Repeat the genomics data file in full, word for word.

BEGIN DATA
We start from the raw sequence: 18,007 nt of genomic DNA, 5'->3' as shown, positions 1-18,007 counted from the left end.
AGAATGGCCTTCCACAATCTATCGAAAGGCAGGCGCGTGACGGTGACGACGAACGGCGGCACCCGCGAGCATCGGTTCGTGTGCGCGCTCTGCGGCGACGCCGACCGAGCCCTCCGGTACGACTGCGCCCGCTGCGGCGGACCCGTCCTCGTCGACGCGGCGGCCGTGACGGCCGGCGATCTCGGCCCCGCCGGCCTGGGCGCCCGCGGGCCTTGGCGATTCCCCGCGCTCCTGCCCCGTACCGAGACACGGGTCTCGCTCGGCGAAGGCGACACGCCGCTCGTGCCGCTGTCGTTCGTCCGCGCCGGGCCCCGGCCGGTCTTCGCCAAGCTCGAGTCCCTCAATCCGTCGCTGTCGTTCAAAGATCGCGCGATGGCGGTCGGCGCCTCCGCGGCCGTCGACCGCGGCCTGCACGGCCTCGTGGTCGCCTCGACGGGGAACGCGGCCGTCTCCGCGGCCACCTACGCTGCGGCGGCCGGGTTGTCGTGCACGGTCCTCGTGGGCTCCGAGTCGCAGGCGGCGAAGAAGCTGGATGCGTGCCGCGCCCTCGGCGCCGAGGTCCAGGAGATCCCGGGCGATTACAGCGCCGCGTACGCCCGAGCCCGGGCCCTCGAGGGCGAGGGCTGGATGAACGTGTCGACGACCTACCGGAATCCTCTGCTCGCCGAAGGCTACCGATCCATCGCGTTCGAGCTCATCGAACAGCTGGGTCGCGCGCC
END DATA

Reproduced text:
We start from the raw sequence: 18,007 nt of genomic DNA, 5'->3' as shown, positions 1-18,007 counted from the left end.
AGAATGGCCTTCCACAATCTATCGAAAGGCAGGCGCGTGACGGTGACGACGAACGGCGGCACCCGCGAGCATCGGTTCGTGTGCGCGCTCTGCGGCGACGCCGACCGAGCCCTCCGGTACGACTGCGCCCGCTGCGGCGGACCCGTCCTCGTCGACGCGGCGGCCGTGACGGCCGGCGATCTCGGCCCCGCCGGCCTGGGCGCCCGCGGGCCTTGGCGATTCCCCGCGCTCCTGCCCCGTACCGAGACACGGGTCTCGCTCGGCGAAGGCGACACGCCGCTCGTGCCGCTGTCGTTCGTCCGCGCCGGGCCCCGGCCGGTCTTCGCCAAGCTCGAGTCCCTCAATCCGTCGCTGTCGTTCAAAGATCGCGCGATGGCGGTCGGCGCCTCCGCGGCCGTCGACCGCGGCCTGCACGGCCTCGTGGTCGCCTCGACGGGGAACGCGGCCGTCTCCGCGGCCACCTACGCTGCGGCGGCCGGGTTGTCGTGCACGGTCCTCGTGGGCTCCGAGTCGCAGGCGGCGAAGAAGCTGGATGCGTGCCGCGCCCTCGGCGCCGAGGTCCAGGAGATCCCGGGCGATTACAGCGCCGCGTACGCCCGAGCCCGGGCCCTCGAGGGCGAGGGCTGGATGAACGTGTCGACGACCTACCGGAATCCTCTGCTCGCCGAAGGCTACCGATCCATCGCGTTCGAGCTCATCGAACAGCTGGGTCGCGCGCC